One of the many beautiful aspects of nature is that it’s ever-changing. The color of the surroundings changes with the seasons, and this allows nature photographers to capture the various moods of nature. Photographer Gary Reed shares some great beginner tips for nature photography.
During the entire shoot, Reed uses his Sony A7RIII with the Tamron 300mm f/2.8 lens coupled with the Kenko Pro 300 3X adapter. Because of the nature of his setup, Reed uses manual focusing along with focus magnification and focus peaking to nail his focus.
Use a tripod and 10-second timer
When you use lenses with long focal lengths, be aware that things will get very shaky. At the longer end of telephoto lenses, even a slight shake of the camera gets multiplied. Failing to manage such shakes can render your shots useless. A tripod is thus essential whenever using long lenses.
Also, Reed suggests that you use a 10-second timer and press the shutter release button very gently when taking photos.
Balance the tripod
If you opt to use a gimbal with your tripod setup and you find yourself on uneven ground, either lower or raise one of the legs of the tripod. Since gimbals don’t have a mechanism to adjust the horizontal balance, this is the easiest way to achieve overall balance.
Don’t delete in the bush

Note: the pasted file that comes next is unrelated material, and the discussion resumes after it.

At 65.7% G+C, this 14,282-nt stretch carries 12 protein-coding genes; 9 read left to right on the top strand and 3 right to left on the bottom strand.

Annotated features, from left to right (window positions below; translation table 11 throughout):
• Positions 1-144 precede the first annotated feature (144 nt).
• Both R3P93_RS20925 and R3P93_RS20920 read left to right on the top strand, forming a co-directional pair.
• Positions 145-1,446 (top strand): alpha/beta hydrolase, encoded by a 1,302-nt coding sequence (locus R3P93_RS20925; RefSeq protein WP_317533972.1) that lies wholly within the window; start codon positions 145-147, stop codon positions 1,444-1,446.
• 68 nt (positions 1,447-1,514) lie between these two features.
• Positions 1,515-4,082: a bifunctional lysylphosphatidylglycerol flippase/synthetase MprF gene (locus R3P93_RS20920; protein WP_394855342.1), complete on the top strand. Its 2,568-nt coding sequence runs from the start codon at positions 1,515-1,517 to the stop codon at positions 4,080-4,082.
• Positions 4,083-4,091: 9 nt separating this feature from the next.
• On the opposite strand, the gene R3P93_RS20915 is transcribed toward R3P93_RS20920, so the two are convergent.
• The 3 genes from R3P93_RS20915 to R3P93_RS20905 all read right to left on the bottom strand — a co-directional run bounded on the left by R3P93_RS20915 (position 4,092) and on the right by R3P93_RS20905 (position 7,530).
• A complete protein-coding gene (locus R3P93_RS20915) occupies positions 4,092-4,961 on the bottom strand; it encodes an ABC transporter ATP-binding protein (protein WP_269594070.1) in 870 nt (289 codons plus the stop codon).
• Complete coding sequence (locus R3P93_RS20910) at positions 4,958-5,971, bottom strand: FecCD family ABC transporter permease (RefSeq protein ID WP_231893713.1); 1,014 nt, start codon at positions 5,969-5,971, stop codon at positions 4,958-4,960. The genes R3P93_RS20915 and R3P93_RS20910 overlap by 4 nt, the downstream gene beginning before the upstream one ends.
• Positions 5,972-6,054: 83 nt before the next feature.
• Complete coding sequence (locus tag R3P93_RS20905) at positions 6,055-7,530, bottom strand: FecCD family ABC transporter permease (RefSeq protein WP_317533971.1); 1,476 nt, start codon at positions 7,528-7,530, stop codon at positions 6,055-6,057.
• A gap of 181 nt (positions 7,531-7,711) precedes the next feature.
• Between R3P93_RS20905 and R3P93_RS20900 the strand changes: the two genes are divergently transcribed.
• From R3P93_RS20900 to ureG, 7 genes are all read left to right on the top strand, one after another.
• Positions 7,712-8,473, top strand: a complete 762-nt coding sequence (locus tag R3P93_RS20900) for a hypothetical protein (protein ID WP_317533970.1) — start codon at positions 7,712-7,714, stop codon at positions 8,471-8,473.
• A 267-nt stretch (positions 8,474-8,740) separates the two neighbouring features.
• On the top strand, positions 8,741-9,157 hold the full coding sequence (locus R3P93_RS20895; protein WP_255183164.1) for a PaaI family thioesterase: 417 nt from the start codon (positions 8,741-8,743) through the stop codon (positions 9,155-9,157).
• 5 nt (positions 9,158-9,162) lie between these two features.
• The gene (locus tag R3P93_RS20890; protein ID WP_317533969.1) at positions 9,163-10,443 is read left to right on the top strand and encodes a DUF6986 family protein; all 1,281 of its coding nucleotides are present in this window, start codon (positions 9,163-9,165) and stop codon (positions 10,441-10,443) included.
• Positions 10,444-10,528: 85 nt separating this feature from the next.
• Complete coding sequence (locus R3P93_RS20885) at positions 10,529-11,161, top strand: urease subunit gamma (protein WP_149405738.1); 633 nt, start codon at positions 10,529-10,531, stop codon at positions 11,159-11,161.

When you’re out in the field taking photos, do not delete photos. It’s always great to have many options to choose from when you get home. Who knows if the image that you deleted was better than the one you opted to keep? You cannot trust the small screen on the back of your camera. Besides, your memory card can hold tons of images anyways.
Take lots of shots
Don’t shy away from taking multiple photos of the same subject. Change your distance, shoot from different angles, change your perspective, and do whatever you can to create multiple options for yourself.
Take images in both landscape and portrait orientation
Imagine how bad you would feel if you wished that you had taken a particular image in another orientation. Take every shot in both landscape and portrait orientation.
Prepare yourself for the weather
On cold days, wear warm clothes and carry a hot drink. And don’t forget your gloves, as the metal tripod can be freezing to touch.
Water vapor can condense on photography gear in extreme weather conditions. To prevent condensation when moving in from the cold weather, leave your gear in the car or unheated garage for about half an hour. Then, bring it into your warm house but don’t wipe it for another half an hour or so; wait for the gear to dry up before cleaning it.